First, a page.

Listen to auralisations

Auralisations (or auralizations) are simulations of audio signals as would be heard in virtual room model, with its acoustics.

The first video showcases examples we have here in our website, and further below are videos showing how to set up your own auralisations in ODEON.

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Examples of auralisation with ODEON

Listen to acoustics simulated in ODEON.

0:00 Intro
0:30 Examples in our website
1:18 ​Bayreuth Festival Theatre
2:35 ODEON Zip files
3:27 Hagia Sophia, byzantine church
4:44 Metro station, absorption comparison
5:34 Localisation of handclaps
6:20 Outro

How to produce auralisations

Learn how to listen to the acoustics of your own room model.

0:00 Intro
1:03 Enabling auralisations
2:26 Auralisation interface
3:01 Anechoic recordings
3:39 Setting up an auralisation
4:30 Using your own anechoic recordings
5:59 Viewing binaural impulse response
6:56 Adjusting gain
8:05 Listening to the auralisation
9:00 Streaming convolution
10:11 Setting up a mix
12:30 Adjusting mix level
13:16 Listening to a mix
14:02 Multi source/signal auralisation expert
15:02 Setting up an orchestral mix
17:07 Listening to an orchestral mix
18:36 Duplicating a mix
19:36 Advanced auralisations
20:30 Outro

Soundscape App

ODEON 18 introduces the Soundscape App, a web app generated from your model, containing all your convolutions and mixes. You can switch between signals, sources, receivers, and material setups in real time. It can be shared to, and used by, people who don’t own ODEON, such as your clients.

0:00 Intro
1:10 Saving material lists in the archive
3:40 Selecting audio file format
4:24 Calculating the soundscape app
5:10 Soundscape app interface
6:08 Selecting mixes, sources, and receivers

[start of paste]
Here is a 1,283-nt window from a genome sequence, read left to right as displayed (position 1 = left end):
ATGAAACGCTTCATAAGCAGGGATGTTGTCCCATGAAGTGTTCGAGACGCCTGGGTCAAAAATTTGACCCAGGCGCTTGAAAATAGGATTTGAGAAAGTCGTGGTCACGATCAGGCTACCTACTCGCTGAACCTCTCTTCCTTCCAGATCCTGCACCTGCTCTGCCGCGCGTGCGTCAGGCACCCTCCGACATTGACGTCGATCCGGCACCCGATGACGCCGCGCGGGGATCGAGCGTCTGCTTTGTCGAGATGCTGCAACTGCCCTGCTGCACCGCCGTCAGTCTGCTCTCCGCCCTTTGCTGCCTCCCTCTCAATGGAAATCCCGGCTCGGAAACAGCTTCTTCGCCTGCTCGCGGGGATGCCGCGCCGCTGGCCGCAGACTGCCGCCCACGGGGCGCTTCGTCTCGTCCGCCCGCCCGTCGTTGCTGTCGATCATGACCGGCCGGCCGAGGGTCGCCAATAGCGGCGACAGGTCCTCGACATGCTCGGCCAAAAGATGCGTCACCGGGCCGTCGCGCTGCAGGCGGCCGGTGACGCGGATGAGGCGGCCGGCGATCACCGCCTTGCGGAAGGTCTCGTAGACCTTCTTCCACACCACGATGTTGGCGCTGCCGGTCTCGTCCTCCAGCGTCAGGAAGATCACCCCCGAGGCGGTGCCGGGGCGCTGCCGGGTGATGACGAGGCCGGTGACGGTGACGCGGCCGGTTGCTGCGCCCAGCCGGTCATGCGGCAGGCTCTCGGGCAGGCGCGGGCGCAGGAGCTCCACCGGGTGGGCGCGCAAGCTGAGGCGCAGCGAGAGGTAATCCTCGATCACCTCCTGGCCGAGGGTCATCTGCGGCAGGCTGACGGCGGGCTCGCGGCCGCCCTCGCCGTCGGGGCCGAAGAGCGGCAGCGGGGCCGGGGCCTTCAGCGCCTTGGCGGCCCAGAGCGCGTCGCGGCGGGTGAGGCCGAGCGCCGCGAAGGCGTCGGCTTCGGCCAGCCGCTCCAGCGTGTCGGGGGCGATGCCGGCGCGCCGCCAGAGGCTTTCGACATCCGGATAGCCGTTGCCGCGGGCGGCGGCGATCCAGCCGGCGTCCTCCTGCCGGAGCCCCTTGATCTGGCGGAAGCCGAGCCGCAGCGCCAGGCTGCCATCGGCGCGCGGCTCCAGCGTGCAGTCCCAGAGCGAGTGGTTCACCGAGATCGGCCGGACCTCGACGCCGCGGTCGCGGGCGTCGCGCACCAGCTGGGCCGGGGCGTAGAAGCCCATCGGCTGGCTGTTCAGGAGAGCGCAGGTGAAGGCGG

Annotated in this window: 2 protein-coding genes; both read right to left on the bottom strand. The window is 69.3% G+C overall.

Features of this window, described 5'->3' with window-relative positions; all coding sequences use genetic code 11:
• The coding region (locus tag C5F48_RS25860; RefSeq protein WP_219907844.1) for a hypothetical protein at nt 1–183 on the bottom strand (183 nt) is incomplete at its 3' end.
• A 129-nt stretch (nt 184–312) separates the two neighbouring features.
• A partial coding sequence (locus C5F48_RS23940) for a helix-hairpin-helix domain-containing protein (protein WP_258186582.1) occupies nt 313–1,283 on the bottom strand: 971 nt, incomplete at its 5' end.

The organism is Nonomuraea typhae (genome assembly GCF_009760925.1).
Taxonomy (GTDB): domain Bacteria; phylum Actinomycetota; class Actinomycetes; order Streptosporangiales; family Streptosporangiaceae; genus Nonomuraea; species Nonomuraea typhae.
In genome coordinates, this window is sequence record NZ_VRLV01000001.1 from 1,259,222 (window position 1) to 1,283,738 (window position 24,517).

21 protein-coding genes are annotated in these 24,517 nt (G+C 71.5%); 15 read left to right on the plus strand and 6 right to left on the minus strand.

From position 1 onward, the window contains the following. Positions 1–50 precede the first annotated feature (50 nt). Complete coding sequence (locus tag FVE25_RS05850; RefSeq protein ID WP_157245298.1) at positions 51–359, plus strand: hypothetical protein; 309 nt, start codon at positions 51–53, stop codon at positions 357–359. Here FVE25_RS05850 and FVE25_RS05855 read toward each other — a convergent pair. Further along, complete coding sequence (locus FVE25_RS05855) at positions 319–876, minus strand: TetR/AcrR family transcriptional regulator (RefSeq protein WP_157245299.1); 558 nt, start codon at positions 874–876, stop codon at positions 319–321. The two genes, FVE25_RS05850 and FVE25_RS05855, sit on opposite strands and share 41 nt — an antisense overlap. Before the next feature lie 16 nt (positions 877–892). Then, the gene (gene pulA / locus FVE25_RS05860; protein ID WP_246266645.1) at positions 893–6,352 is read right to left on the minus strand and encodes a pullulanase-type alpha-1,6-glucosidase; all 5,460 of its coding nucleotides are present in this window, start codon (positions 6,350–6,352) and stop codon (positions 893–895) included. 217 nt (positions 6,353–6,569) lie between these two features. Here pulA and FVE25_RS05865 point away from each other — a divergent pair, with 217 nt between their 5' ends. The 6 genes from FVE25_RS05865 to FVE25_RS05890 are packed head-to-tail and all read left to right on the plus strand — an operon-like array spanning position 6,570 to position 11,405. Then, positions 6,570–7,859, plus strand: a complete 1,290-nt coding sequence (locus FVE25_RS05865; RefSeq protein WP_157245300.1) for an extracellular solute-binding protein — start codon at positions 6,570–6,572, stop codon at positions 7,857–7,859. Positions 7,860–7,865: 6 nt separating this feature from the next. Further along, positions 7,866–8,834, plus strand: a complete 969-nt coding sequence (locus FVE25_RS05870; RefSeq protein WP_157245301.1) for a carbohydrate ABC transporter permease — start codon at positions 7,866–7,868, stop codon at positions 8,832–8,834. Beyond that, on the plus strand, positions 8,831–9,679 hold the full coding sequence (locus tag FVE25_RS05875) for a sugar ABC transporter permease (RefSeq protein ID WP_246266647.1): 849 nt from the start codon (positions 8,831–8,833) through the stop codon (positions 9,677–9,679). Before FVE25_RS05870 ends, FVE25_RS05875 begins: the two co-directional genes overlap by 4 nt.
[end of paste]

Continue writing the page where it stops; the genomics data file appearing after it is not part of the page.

7:46 Change signals without restarting
8:23 Selecting convolutions
9:13 Unavailable signals and receivers
10:15 Calculate only convolutions or mixes
10:34 Sharing the soundscape app
11:44 Soundscape app examples in our website
12:21 Outro

Moving a full orchestra to a new room

ODEON 17 introduces new features that, together, allow you to easily transfer a group of sources and an auralisation mix associated to them into any other room. 

0:00 Intro
0:57 ODEON Zip Archives
3:33 Generating source descriptions
4:19 Exporting source/receiver script
5:07 Importing source/receiver script
6:31 Editing multiple sources
7:00 Rotating a group of sources
8:15 Measuring distances in the 3D View
8:50 Moving a group of sources
10:44 Defining the auralisation mix
11:40 Pairing sources with signal files
12:49 Running and listening to the mix
13:27 Defining a partial orchestra
15:06 Summary of full procedure

360 auralisation

Listen to auralisations where you can freely rotate your head.

0:00 Intro
0:50 Enabling 360 auralisation
1:44 Adjusting output level
2:33 Listening to 360 auralisation
3:33 360 auralisation settings
4:21 Changing source/signal/receiver
5:59 Outro

Realistic crowd auralisations with a single speech audio

Simulating a realistic crowd typically requires several speech sources with varying pitch, spectrum, etc. But with ODEON’s AudioFX tool, you can take a single speech signal, and generate many speech signals with slightly varying characteristics. Then, you can select all of these files and ODEON will automatically set up a complex auralisation with many sources. Auralisations and the AudioFX tool are a feature of the Auditorium and Combined editions of ODEON.

0:00 Introduction and example
1:11 Crowd simulation requirements
1:54 Using AudioFX to generate speech signals
4:56 Multi-source auralisation requirements
5:50 Finding the multi source signal auralisation expert
6:26 Scenario to simulate
7:01 Setting up speech sources
9:00 Running the calculations
10:13 Listening to the auralisation
10:51 Looking at individual sources
12:08 Copying auralisations
12:56 Outro

Simulating a full instrument section from a single recording

Using the AudioFX tool in ODEON you can make auralisations of a full violin section from just one audio source, sounding truly like different instruments and musicians. This video goes through the difference in sound with and without using the Audio FX tool, how you make one audio source into multiple, and how to set up a group of eg. violins based on the audio files made by the Audio FXs tool.

0:00​ Intro
0:20​ Comparing source setups
3:09​ Generating signals with AudioFX
5:26​ Defining multiple sources
8:08​ Defining jobs and asigning signals
10:08​ Pairing sources to signals with filenames
11:15​ Calculating the auralisation mix
11:45​ Listening to auralisation
12:12​ Adjusting playback level